6.3.1 Arguments and parameters

There is an unfortunate confusion between some of the graphical parameters (as set by par) and arguments to base graphic functions of the same name. This description may help set the record straight.

Most of the high-level plotting functions accept graphical parameters as additional arguments, which are then often passed to lower-level functions if not already named arguments (which is the main source of confusion).

Graphical parameter bg is the background colour of the plot. Argument bg refers to the fill colour for the filled symbols 21 to 25. It is an argument to the function plot.xy, but normally passed by the default method of points, often from a plot method.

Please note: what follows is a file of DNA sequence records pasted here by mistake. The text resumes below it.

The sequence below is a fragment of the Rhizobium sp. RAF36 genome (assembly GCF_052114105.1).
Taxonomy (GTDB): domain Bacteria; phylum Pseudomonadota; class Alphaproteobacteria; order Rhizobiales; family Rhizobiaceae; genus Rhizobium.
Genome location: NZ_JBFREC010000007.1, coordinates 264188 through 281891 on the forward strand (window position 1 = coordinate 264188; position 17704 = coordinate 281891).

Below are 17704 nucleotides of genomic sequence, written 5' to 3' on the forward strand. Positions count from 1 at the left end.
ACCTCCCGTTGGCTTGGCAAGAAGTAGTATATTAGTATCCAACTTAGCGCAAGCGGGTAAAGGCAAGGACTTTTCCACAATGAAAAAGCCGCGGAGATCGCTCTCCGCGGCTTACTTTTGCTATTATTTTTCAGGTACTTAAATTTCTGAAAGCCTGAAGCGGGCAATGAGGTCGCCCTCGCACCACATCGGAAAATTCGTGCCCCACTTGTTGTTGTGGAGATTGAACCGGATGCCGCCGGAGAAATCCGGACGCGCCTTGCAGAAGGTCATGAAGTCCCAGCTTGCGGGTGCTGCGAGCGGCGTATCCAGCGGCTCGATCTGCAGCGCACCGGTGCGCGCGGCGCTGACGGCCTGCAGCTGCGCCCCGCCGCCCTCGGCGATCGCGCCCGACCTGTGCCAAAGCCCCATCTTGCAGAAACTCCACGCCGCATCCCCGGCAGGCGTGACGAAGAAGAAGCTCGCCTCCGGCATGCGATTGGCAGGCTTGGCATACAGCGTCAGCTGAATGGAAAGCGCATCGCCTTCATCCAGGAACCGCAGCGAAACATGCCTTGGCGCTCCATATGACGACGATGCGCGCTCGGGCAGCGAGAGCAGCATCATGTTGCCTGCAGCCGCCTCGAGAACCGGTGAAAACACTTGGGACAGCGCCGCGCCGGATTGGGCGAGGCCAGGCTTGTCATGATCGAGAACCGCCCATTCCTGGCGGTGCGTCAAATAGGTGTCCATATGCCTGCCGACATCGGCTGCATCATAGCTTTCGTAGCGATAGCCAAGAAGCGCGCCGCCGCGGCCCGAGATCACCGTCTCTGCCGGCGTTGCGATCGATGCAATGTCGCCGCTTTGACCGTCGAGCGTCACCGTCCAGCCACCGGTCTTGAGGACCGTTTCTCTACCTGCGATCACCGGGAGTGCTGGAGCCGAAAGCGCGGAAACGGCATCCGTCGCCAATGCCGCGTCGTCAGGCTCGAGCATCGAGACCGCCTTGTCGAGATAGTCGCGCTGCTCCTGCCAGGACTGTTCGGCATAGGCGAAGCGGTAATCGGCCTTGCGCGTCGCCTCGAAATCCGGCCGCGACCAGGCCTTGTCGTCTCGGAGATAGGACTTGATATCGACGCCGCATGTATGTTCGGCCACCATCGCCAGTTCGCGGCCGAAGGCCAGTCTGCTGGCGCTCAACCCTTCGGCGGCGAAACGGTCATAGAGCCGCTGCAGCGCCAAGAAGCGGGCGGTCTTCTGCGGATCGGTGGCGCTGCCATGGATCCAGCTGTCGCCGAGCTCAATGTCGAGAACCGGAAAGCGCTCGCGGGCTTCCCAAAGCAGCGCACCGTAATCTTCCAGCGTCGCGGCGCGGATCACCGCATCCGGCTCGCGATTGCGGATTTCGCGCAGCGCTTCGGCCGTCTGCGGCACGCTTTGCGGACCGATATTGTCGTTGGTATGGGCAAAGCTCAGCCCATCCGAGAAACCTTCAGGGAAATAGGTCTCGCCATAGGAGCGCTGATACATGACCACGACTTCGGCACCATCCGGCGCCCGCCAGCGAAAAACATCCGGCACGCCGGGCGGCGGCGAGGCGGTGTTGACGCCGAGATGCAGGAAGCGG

Graphics parameters cex, col, lty, lwd and pch also appear as arguments of plot.xy and so are often passed as arguments from higher-level plot functions such as lines, points and plot methods. They appear as arguments of legend, col, lty and lwd are arguments of arrows and segments. When used as arguments they can be vectors, recycled to control the various lines, points and segments. When set a graphical parameters they set the default rendering: in addition par(cex=) sets the overall character expansion which subsequent calls (as arguments or on-line graphical parameters) multiply.

The handling of missing values differs in the two classes of uses. Generally these are errors when used in par but cause the corresponding element of the plot to be omitted when used as an element of a vector argument. Originally the interpretation of arguments was mainly left to the device, but nowadays some of this is pre-empted in the graphics engine (but for example the handling of lwd = 0 remains device-specific, with some interpreting it as a ‘thinnest possible’ line).

6.4 Grid graphics

[At least pointers to documentation.]